You rock. I love your 5 lira fabric. 1.5m square of awesomeness. So far I have recovered 6 dining room chairs, a foot stool, and a lazee-boy. It's like I have new furniture! I'd tell you this to your face when I turn up again next Tuesday to dig through the big piles of material, but you know, we are in Turkey and I don't make eye-contact with strange men here.
Please keep being awesome,
The very tall foreigner.
P.S. the cushion covers faded when I washed them. Hasn't put me off.

Dear Men of the world.
I don't like speedos. It has nothing to do with your age of physique, I just think they are weird. It is a little too close to public nudity for me. Sometimes if your belly is really big, you can't tell you are wearing anything at all. It's a little disconcerting. Also I don't think long hair and bald spots are a good combination. And I really don't know why, but I find long nails on men really repulsive. I'm sorry. It makes me fell like a bigot judging you so, but I just had to put it out there.
All the best with being attractive in the future,

Dear Hero and Reis,
When you get to be teenagers and go through your obligatory period of rebelliousness, please don't use the above as your template. Wear black and use eyeliner all you want, just keep those nails short.

Dear Tile-guy,
I don't know if you know this but you are now the sixth person to get the job working on our tiles. Two of the others didn't turn up. The other four were fired for being so deeply incompetent. Please last more than a morning.
The people who really, really don't want their house covered in grout.

Dear Husband,
You have done an amazing job on the house. I am awed, inspired, and amazed by you. Don't give up!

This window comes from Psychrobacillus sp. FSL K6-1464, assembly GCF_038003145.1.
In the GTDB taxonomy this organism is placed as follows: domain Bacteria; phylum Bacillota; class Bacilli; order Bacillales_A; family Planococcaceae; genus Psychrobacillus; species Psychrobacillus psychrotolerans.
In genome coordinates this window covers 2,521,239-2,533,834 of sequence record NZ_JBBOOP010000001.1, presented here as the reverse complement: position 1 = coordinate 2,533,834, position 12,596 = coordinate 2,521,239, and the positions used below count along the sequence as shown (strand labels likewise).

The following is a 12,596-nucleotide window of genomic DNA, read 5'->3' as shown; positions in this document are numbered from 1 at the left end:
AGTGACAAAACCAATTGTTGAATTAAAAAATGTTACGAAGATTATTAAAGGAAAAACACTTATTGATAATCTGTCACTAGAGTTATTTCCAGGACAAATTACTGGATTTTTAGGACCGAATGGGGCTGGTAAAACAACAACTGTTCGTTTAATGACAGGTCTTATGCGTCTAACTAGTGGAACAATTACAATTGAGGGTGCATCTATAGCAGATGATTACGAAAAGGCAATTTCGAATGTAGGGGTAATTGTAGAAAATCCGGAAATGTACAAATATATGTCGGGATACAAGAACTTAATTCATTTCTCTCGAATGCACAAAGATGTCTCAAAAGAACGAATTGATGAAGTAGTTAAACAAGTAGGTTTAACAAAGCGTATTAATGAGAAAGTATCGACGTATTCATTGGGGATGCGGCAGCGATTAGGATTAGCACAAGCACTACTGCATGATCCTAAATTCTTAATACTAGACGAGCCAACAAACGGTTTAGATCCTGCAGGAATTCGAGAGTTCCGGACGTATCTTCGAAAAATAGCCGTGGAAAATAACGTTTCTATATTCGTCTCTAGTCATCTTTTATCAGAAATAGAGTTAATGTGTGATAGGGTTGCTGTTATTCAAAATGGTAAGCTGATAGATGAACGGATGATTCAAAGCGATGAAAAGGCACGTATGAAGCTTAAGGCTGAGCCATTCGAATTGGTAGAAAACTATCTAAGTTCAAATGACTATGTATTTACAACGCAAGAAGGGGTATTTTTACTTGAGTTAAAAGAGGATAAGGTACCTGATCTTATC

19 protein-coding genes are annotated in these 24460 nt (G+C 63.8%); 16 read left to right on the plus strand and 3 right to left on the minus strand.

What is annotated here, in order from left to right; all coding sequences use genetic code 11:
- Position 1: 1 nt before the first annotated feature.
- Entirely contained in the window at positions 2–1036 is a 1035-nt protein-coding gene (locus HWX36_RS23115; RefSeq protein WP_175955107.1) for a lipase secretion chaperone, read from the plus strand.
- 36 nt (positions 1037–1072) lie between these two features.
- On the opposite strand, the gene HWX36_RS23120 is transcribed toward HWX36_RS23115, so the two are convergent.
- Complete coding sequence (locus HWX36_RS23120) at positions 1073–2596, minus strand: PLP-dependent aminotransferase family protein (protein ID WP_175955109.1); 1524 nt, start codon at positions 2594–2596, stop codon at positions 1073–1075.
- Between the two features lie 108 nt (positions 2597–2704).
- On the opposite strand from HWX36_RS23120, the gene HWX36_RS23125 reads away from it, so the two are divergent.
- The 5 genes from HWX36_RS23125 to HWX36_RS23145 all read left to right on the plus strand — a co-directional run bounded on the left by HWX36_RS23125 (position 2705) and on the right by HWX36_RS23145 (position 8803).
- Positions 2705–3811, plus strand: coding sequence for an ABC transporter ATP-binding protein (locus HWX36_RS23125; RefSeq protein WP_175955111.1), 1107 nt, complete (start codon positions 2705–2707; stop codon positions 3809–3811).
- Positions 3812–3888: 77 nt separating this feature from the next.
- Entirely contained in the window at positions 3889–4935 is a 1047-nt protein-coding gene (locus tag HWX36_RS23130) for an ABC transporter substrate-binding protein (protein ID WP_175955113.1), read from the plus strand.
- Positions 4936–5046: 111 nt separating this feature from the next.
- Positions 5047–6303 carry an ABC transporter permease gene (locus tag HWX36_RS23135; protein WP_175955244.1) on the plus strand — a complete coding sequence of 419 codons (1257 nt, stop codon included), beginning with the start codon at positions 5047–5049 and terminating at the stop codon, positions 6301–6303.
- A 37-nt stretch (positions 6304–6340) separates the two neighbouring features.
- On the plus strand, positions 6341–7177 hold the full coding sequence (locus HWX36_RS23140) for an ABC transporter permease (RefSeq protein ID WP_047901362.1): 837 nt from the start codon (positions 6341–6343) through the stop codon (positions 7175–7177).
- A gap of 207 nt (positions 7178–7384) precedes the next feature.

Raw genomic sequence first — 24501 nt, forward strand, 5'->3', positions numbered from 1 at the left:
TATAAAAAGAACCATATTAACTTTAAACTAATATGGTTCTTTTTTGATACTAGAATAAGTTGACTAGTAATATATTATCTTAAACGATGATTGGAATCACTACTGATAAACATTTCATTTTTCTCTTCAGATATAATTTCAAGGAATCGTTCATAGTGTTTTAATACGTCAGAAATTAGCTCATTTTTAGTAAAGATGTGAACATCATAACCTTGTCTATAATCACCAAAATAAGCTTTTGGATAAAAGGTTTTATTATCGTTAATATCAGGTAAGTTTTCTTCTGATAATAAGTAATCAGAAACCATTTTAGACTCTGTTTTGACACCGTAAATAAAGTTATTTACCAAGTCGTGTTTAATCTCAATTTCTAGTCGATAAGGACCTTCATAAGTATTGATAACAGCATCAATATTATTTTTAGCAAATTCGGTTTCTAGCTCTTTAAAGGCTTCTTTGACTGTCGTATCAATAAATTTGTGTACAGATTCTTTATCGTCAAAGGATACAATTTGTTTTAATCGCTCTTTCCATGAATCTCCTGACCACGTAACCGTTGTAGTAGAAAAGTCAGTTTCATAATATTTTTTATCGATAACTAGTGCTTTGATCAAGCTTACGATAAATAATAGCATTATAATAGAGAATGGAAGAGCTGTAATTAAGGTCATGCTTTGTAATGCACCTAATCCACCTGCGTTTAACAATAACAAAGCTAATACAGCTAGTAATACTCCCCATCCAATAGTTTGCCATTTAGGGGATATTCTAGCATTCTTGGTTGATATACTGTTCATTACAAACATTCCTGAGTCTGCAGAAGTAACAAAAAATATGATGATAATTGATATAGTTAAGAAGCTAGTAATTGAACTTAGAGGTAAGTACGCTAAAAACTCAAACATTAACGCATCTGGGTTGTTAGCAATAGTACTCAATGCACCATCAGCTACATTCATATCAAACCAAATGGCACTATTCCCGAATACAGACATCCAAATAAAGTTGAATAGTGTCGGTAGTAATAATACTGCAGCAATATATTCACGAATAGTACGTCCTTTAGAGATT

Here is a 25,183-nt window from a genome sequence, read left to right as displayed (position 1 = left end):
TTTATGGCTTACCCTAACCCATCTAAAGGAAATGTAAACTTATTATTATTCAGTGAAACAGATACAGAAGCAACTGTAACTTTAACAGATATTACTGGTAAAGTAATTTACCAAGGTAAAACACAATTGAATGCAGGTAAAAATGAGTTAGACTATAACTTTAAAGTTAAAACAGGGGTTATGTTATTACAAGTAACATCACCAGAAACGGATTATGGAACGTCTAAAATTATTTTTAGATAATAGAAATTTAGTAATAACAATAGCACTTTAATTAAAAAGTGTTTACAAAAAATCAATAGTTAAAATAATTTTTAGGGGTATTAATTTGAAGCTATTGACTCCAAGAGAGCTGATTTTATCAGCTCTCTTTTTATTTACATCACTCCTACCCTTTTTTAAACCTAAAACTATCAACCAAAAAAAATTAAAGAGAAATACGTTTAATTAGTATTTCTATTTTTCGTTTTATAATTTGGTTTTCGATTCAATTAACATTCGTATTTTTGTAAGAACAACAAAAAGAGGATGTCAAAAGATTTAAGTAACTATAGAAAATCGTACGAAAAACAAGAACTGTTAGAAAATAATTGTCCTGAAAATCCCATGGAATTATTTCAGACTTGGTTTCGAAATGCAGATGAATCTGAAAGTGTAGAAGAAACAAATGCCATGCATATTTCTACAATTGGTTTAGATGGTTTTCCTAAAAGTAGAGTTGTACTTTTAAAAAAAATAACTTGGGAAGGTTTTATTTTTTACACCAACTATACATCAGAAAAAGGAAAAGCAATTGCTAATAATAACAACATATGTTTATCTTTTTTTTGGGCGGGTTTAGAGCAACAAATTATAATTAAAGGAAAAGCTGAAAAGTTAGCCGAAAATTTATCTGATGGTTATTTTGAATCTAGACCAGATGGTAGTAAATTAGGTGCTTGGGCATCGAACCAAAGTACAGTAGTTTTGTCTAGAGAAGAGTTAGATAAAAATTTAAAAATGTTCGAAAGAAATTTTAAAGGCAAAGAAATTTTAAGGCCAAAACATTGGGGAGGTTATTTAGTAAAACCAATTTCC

Dear Rafey,
I can't believe how well you are doing learning to read! I did not think we would get this far so fast, you are doing so so well. Could you please please please do me a favour and get to grips with the difference between P, B, D, and N though? Forgetting between the beginning and end of a three letter word can be a tad frustrating,
mum-trying to-keep-seeing-the bigger-picture.

Dear Metro-Vista weather station,
When you predict storms and then change your prediction back to full sun and 40 degrees it makes my week just that little bit harder. Please get it right the first time.
Maecy the-fan-is-my-best-friend.

Dear Me,
It may feel like you are too hot and too confused to even exist right now, but this is an illusion. You will feel so much better if you actually achieve stuff. Turn off the computer and get on with it.
connection terminated.

Sunday, July 21, 2013

Thoughts on moving to Turkey in general and Fethiye in particular.

I am surprised how often I am asked for advise about moving to Turkey. It is very hard to give a definitive answer because every case is different. We love it here, but I have known people never settle no matter how hard they try. Every year I see a few people pack up and head back to the UK, while several more are moving in. These are some of the answers I usually give.

I have lived in three places in Turkey - the capital Ankara, the beach village Sarimsakli (near Ayvalik, two hours above Izmir), and Fethiye. I did not enjoy living in Ankara. At the time I didn't hate it, but I spent six years feeling indifferent about my life - turns out feeling indifferent is not a good way to feel about your existence for an extended period of time. When we finally left and I remembered what feeling happy was, it took months for the nightmares about returning to stop. If you are considering moving there, I urge you to check out this blog, the woman who writes it is making a much better time of her life there than I did. I can't really imagine anyone wanting to live there forever, but if your business is transferring you there for a spell, or you get a job at one of the foreign schools, you can have a blast. There are plenty of other rich expats to hang out with and while away the evenings. If like me you go for love and live on Turkish wages... you may not have such a good time. The events the expat world there organises are expensive, entertainment mostly consists of shopping malls, you really need a car and on just one wage this is near impossible to afford. I did not find the Turks there more than superficially welcoming, and by and large far too interested in one-up-manship that making real friendships.